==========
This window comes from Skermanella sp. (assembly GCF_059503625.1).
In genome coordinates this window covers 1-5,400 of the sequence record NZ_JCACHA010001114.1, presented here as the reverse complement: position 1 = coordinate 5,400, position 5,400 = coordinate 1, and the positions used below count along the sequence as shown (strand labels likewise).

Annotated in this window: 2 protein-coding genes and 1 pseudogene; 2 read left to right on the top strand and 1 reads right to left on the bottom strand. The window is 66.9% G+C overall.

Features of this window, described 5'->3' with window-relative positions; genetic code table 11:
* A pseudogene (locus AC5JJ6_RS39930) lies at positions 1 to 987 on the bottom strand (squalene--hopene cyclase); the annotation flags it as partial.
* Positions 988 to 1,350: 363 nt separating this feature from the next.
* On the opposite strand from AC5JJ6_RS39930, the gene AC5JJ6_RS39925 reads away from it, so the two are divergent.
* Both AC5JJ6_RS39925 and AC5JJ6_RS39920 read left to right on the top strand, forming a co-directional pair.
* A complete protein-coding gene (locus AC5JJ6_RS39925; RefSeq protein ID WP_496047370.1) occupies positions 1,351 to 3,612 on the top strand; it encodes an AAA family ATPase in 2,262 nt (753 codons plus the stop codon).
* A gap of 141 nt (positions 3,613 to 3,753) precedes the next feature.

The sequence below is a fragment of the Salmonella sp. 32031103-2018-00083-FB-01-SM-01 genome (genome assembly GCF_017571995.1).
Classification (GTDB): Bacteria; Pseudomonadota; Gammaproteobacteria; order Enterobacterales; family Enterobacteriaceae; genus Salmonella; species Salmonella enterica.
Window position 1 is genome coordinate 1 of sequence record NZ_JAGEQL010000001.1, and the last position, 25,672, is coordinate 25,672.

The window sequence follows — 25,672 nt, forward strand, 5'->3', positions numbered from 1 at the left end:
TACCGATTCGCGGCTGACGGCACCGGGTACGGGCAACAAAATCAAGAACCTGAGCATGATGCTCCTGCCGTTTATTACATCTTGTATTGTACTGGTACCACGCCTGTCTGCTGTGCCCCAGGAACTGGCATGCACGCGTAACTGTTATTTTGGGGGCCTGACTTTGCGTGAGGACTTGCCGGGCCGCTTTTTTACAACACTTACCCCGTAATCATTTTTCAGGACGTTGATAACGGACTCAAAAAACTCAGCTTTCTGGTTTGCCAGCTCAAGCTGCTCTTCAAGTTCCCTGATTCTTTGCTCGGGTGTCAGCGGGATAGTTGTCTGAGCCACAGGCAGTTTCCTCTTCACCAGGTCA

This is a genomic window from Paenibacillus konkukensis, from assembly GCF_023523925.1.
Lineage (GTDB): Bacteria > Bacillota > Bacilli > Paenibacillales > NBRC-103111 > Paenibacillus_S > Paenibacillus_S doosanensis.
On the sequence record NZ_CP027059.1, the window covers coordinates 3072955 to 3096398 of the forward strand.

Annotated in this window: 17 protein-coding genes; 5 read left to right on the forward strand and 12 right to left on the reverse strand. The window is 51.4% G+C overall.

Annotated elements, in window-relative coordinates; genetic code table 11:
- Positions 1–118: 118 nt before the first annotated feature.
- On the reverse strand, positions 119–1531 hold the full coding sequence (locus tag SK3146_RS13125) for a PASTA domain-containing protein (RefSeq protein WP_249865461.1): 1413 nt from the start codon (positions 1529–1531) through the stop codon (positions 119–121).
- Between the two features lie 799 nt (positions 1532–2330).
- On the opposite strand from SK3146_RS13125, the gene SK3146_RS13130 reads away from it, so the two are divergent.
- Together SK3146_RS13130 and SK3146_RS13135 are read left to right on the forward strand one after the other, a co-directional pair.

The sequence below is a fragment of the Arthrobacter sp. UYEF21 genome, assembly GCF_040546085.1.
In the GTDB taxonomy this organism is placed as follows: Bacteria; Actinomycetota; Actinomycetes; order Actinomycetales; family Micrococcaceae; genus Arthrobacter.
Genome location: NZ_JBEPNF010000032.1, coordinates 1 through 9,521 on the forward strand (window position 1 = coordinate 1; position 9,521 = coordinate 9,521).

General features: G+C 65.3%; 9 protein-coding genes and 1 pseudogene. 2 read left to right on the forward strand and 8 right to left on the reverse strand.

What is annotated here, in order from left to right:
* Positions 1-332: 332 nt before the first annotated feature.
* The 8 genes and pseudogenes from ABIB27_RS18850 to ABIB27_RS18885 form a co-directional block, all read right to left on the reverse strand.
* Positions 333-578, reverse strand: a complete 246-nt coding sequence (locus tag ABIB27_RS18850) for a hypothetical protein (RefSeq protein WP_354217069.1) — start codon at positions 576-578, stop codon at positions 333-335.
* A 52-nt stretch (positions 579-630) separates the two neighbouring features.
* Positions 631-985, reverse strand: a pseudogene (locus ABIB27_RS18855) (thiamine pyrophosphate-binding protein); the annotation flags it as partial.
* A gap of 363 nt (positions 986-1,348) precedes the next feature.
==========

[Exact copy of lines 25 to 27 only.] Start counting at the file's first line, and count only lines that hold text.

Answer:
- Together SK3146_RS13130 and SK3146_RS13135 are read left to right on the forward strand one after the other, a co-directional pair.

The sequence below is a fragment of the Arthrobacter sp. UYEF21 genome, assembly GCF_040546085.1.
In the GTDB taxonomy this organism is placed as follows: Bacteria; Actinomycetota; Actinomycetes; order Actinomycetales; family Micrococcaceae; genus Arthrobacter.